Significantly reduce maintenance costs with smart condition monitoring systems
By Richard HaberingGeneral Power Transmission Machine Building noads
Sponsored by igus
How igus i.Sense maximizes OEE and increases machine service life.
Condition monitoring refers to the regular to continuous recording or monitoring of the condition of a machine (especially in the case of rotating components or moving applications), plant or process. The operational advantages for those responsible for maintenance are obvious: maximizing production in the form of OEE and increasing the service life of the plant landscape.
But the financial benefits of condition monitoring systems often have a hard time; precisely because the initial investment in modern condition monitoring does not reduce the costs at first, of course, but increases them. Therefore, in the next sections, we want to use a break-even analysis to look at the financial impact over the entire period of use on the basis of practical experience in an automotive production hall.
Ready-to-install condition monitoring systems for less than 2,000 EUR
First of all, there are the one-time procurement and installation costs for a condition monitoring system such as i.Sense from igus – smart plastics. This can be defined as a ready-to-install complete package for retrofitting for an energy supply of up to 30 m travel length directly in the online shop and ordered for less than 2,000 EUR. The setup can be done completely independently with the associated operating and assembly instructions. In addition, there are no further costs during the period of use.
On the other hand, there are the regular maintenance work, which must be carried out continuously in typical production plants with several thousand cycles a day.
These can include the following examples:
- oil change on a crane
- maintenance of a production machine
- monitoring of a production plant by measurement technology
Since these efforts can be very different per application, we want to approach the whole thing in 3 different scenarios:
- Regular Case – Optimally designed energy supply with normal utilization
- Busy Case – Fully utilized production line in 3-shift operation
- Crash Case – Complete failure of the production line
Break even in normal operation already achieved in the first years of use
The expenses are generally about maintenance costs that are spent on the maintenance of the equipment. This includes all costs that keep equipment in an operational condition. For the energy supply at a gantry portal in a production hall, this can include the following typical expenses in the regular case:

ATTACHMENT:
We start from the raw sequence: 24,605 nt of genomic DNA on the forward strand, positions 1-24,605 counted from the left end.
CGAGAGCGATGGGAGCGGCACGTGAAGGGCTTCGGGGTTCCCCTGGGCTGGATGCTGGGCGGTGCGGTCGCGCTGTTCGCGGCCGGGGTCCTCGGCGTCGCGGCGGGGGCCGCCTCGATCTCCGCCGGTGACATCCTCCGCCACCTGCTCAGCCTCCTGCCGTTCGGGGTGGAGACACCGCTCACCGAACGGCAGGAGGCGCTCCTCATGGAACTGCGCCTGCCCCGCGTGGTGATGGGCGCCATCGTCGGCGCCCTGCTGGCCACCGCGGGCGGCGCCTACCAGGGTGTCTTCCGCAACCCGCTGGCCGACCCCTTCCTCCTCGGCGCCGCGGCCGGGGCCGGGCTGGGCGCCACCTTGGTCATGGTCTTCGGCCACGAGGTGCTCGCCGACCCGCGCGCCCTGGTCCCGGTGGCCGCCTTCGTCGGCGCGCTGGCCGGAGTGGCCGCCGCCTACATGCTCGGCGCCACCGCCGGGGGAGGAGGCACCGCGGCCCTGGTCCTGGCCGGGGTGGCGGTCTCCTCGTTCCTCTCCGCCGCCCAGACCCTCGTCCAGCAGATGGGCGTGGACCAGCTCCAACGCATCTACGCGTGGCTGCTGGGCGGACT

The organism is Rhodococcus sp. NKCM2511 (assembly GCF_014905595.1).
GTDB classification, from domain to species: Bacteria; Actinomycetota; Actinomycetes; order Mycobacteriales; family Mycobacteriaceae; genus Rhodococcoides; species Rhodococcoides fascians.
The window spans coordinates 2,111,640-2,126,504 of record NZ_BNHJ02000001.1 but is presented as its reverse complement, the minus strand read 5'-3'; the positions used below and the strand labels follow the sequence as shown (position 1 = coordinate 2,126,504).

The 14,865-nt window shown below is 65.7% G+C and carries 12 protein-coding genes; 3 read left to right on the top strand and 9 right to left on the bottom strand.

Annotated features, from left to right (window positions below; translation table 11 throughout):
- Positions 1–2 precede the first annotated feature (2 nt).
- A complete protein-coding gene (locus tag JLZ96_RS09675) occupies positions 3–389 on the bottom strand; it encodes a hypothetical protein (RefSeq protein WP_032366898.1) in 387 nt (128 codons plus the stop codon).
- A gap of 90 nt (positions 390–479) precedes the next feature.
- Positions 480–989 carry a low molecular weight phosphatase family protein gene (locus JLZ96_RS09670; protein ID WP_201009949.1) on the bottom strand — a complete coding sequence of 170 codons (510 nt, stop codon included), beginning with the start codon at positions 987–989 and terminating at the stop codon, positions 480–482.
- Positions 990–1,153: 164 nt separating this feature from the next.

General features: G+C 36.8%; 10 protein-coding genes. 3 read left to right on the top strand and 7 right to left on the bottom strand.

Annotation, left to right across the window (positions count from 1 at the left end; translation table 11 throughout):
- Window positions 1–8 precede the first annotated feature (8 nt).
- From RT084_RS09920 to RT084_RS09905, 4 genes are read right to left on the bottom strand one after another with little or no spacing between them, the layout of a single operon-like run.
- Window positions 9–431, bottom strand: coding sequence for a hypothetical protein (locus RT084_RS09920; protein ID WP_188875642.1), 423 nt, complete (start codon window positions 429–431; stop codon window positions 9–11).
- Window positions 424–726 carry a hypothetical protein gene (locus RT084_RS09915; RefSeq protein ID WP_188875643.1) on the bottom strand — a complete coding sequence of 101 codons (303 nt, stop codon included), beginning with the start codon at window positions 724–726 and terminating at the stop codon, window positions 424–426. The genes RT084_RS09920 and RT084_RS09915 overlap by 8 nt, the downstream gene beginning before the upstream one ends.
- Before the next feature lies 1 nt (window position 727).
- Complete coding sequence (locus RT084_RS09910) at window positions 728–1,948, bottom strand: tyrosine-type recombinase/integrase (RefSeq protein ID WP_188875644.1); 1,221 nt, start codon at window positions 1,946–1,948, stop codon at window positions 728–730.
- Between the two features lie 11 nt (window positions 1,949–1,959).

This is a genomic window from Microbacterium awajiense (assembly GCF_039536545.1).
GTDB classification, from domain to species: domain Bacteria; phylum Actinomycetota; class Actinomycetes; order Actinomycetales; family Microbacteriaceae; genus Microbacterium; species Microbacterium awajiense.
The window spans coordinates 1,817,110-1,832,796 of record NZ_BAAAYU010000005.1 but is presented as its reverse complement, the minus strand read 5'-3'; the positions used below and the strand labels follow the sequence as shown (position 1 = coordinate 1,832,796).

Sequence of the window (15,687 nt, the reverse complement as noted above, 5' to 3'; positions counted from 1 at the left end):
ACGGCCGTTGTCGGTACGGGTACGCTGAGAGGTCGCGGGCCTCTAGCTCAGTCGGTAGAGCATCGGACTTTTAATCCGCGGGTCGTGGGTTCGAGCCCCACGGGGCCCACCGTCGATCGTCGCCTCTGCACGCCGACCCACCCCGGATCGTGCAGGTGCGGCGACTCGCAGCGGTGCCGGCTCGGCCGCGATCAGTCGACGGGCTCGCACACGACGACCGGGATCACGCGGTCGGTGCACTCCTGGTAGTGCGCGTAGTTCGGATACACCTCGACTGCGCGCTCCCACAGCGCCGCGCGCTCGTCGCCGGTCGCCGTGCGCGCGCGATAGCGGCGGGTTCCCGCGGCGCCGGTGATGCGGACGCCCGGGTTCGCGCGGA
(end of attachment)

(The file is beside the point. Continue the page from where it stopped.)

- Weekly inspection of the travel path for impurities or objects (a 10 min)
- Monthly check of the cable package and re-calibration of the thrust / tensile forces (a 30 min)
If these expenses are offset against the average costs in the manufacturing industry in Germany of EUR 41.60 for one hour of work the benefit threshold of an i.Sense system is already reached in the 3rd year of use.
- (10 min/60 x 40 working weeks) x 41,60 EUR/h = 277,33 EUR
- (30 min/60 x 12 months) x 41,60 EUR/h = 249,60 EUR
In this regular case, we assume a properly designed and smoothly running energy supply. If we now have a production plant running at full load in 3-shift operation, further expenses are to be expected:
- Daily visual inspection of the travel distance (3 min)
- Semi-annual inspection of the complete energy supply (240 min)
In this busy case, the break even for a modern condition monitoring system such as i.Sense is reached after just under 1.5 years:
Avoidance of a total failure with i.Sense EC.P can hardly be grasped monetarily
However, the main advantage of e.B. a permanent tensile / thrust force monitoring with i.Sense EC. P has not yet been included: namely the immediate stopping of the plant in the event of an abnormal increase in force.
This can be caused by any external influence in the form of tools or other objects left in the travel. With the emergency stop of the system and alerting the machine manager, immense consequential damage or even total failures can be prevented.
The occurrence of such a total failure can not be predicted typically, but in the event of an emergency, it will be really expensive. In the automotive industry, one speaks of several thousands of downtime costs per minute; This crash case must therefore be avoided at all costs.